I feared, as I do often, that what she wrote, the experience she shared, was an encouragement for more pregnant women to view themselves as not good enough and see adoption as a way to give a “gift” to a more deserving couple.

Now, for any of you who know Production, Not Reproduction, you, by now, are shaking your heads and saying . . . WHAT???  How in the world could she even think that?

Which is exactly why I am lowering my head and admitting to my own personal “censorship” in a way.  Because I didn’t take the time to read, to learn, about Heather’s experience or her story.  I decided by what little I might have heard here and there that I had no reason to listen to her, to read her blog.

And then this week happened.  And then this post appeared on her blog.

And then I was smacked in the face with the truth of how I, myself, had judged and censored without taking the time to listen and learn first.

So I learned.  I read.  And then I read again.  And then I read some more.  To her IP tracking, I probably look like a stalker to her blog for the many times I visited it during the week (as well as others that I have discovered this week and am trying to read and learn from.)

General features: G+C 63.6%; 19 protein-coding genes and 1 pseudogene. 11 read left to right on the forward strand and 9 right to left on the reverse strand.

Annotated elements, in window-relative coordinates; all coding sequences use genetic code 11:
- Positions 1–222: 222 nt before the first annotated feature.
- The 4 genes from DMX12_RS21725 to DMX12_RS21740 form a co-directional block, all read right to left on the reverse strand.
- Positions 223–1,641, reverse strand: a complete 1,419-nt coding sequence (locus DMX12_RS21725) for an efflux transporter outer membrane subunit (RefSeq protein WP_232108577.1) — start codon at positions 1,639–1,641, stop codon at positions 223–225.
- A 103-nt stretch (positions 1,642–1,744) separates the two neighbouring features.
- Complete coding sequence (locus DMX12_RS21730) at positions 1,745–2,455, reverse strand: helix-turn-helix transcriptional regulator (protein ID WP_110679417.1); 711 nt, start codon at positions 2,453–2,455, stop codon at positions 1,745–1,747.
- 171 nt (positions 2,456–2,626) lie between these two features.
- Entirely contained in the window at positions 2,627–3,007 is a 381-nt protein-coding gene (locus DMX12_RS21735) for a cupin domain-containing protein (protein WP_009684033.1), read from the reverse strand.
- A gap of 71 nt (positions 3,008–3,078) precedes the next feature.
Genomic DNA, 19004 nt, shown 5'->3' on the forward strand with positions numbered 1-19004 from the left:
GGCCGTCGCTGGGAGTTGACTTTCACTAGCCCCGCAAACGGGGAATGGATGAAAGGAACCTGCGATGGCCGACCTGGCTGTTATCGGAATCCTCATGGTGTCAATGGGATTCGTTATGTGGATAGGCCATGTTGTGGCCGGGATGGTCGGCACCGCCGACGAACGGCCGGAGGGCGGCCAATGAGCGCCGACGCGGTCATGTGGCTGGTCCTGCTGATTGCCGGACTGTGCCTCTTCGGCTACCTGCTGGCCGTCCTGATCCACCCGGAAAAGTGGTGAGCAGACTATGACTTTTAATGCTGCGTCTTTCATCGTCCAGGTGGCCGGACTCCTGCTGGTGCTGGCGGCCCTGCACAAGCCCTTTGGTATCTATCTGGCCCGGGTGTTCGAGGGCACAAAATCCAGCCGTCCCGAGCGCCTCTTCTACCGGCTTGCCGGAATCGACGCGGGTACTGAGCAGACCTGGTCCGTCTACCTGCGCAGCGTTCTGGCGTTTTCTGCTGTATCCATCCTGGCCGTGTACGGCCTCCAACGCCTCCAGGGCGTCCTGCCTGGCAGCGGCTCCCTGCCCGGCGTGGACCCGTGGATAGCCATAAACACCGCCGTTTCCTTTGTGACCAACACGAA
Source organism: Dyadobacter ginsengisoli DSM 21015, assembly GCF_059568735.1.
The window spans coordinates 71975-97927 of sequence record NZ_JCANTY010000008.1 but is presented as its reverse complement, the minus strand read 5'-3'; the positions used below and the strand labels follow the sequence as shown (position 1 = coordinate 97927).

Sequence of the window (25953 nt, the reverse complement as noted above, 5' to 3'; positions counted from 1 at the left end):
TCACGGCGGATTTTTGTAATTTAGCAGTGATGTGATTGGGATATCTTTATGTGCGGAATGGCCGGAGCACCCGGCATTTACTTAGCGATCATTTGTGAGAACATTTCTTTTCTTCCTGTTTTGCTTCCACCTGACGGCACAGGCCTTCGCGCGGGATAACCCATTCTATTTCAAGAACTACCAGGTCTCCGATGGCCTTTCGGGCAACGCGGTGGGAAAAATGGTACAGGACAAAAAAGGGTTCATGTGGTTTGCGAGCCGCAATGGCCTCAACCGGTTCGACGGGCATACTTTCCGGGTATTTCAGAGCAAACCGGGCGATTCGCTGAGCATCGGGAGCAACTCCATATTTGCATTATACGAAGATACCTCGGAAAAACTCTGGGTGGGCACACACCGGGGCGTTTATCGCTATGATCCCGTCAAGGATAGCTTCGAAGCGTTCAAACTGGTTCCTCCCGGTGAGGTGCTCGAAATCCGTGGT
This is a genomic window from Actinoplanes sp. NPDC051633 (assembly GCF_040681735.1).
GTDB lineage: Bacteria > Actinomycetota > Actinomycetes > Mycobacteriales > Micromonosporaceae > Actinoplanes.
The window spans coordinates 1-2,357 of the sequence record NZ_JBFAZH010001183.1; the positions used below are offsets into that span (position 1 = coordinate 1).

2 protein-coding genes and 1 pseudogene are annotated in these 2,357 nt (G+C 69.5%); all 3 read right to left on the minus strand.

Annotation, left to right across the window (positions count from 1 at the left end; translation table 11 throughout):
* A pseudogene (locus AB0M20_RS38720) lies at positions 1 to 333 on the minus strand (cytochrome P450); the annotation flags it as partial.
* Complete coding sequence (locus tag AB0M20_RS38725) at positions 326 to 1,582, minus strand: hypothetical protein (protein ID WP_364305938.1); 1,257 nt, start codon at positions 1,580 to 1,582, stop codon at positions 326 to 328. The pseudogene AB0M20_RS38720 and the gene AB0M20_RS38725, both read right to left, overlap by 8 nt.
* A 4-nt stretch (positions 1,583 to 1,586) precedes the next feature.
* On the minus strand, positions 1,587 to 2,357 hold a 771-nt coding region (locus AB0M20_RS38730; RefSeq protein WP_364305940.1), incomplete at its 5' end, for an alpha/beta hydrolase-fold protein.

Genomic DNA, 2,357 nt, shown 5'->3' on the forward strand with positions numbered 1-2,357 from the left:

Do we, or will we, ever agree on everything . . . no.  There are some obvious differences of opinions, of viewpoints.  But there is also so much common ground, so many areas where I never even gave her the chance to hear what she had to say, to realize she isn’t, and never has, done anything to justify the fears I had.

And that is where, I am hoping, as I have seen so many times this week, we will continue on and remember and hold on to the positive changes that have occurred.

Lines have been crossed that were never dared to be crossed in the past.  Voices have been heard, respected and encouraged, by so many that may have never even considered doing so in the past.

We have found new stories, different experiences, sometimes unknown viewpoints, but still found ways to come together on common ground to make a difference.  To use ALL our voices to stand up, speak out and fight for something we believed in.

That is what I hope we continue to do from this point on.  I hope this past week is the week that finds changes, understanding, and respect that didn’t exist before.

I hope it is the week that makes us realize that, although there will always be those who we cannot ever come to terms with, will most likely always disagree and/or battle with, there will always be those that are worth the time listening to and learning from because, in the end, you never know the power we all hold when we come together to fight for what we agree on, despite whatever our disagreements might be.


  1. Good one Cassi, we'll be singing Kumbaya yet!!!! x